This original research was presented at the 2020 Royal Geography Society - Institute of British Geographers Digital Geographies Research Group Symposium (virtual) on July 1st.
Video games provide players an opportunity to explore fantasy worlds, virtual representations of real landscapes, and alternative realities to escape from, and enhance, our daily lives. The 2016 release of Hitman and the 2018 release of Hitman 2 offers players the opportunity to explore in-depth maps of places across the world, including Mumbai (India), Miami (USA), Hokkaido (Japan), Colombia, Paris (France), and Italy. These maps are heavily researched by the game developers, who take great care to closely mimic the real geographical areas on which their maps are based. While the player has objectives they can meet to “win” the mission, they are not required to complete the objectives and can, instead, explore the maps freely. Characteristics of these maps, including NPC (non-player character) dialogue, scenery, clothing, and architecture, all represent data sources which give insight into understanding the geographical area being represented in these missions.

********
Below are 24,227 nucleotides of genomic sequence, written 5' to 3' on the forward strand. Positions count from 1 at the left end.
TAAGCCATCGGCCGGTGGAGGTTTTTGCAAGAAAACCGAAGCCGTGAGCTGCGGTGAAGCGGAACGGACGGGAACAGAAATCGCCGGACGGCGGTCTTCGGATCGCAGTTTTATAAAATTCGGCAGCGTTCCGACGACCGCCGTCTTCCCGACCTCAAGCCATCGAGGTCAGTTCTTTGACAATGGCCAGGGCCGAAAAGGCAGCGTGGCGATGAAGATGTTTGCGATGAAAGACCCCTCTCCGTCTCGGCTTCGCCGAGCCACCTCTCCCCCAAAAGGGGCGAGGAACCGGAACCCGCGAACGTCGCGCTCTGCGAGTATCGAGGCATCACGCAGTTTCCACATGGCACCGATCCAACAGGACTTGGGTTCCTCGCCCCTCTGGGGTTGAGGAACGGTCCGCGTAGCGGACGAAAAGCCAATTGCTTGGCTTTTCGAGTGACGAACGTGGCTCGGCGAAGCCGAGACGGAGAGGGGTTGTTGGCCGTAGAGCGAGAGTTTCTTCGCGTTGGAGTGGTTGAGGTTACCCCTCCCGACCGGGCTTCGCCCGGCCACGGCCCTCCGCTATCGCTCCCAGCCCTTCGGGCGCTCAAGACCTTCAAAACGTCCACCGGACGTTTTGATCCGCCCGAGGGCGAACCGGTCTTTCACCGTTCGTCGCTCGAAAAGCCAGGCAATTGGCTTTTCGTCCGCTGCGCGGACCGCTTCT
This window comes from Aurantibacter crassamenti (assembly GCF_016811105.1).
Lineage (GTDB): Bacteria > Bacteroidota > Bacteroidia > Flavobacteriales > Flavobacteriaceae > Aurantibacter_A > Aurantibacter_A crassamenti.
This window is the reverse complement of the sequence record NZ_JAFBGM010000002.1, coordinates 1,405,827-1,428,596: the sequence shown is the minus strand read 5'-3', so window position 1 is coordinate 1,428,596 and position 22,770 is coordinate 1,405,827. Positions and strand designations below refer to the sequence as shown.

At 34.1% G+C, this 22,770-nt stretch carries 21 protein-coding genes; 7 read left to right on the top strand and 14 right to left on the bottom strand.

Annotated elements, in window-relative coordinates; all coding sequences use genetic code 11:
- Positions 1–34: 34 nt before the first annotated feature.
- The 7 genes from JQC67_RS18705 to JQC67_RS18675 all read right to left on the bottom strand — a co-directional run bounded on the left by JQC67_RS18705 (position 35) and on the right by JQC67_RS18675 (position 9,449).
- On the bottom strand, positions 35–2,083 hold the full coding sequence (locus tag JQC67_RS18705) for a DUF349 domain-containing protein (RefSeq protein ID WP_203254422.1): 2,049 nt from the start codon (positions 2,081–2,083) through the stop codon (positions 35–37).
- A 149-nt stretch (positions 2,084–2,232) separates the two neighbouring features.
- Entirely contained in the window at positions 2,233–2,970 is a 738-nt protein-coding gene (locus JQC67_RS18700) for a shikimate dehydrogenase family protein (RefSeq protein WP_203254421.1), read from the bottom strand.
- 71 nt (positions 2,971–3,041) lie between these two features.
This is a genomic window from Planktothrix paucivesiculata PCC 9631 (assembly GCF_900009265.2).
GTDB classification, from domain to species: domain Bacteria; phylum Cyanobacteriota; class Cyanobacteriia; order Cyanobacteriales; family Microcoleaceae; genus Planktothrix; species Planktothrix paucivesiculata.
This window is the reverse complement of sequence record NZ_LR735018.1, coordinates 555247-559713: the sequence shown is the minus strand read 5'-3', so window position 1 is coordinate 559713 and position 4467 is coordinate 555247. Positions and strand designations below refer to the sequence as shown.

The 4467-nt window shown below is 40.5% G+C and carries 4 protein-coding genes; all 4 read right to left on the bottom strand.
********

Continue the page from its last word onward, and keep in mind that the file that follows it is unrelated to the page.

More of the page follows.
In this 5 minute digital short, I describe how I conceptualize the maps in Hitman and Hitman 2 as data in which we can extract information about the geographical areas being represented. For those who cannot travel to places like Mumbai, Colombia, and Hokkaido, playing these games may offer a chance for the player to gain a better familiarity with these geographical areas from a distance and in a digital capacity. I also offer a caveat for using these maps as data for better understanding a place in lieu of actually visiting there, as these games may perpetuate certain harmful stereotypes about geographical areas.
This record includes the slide deck (in PDF format) and associated script (in PDF format) used during the presentation. The recorded presentation can be seen at the following link at 37:36: https://www.youtube.com/watch?time_continue=2258&v=_5Q5z7ydIDM&feature=emb_logo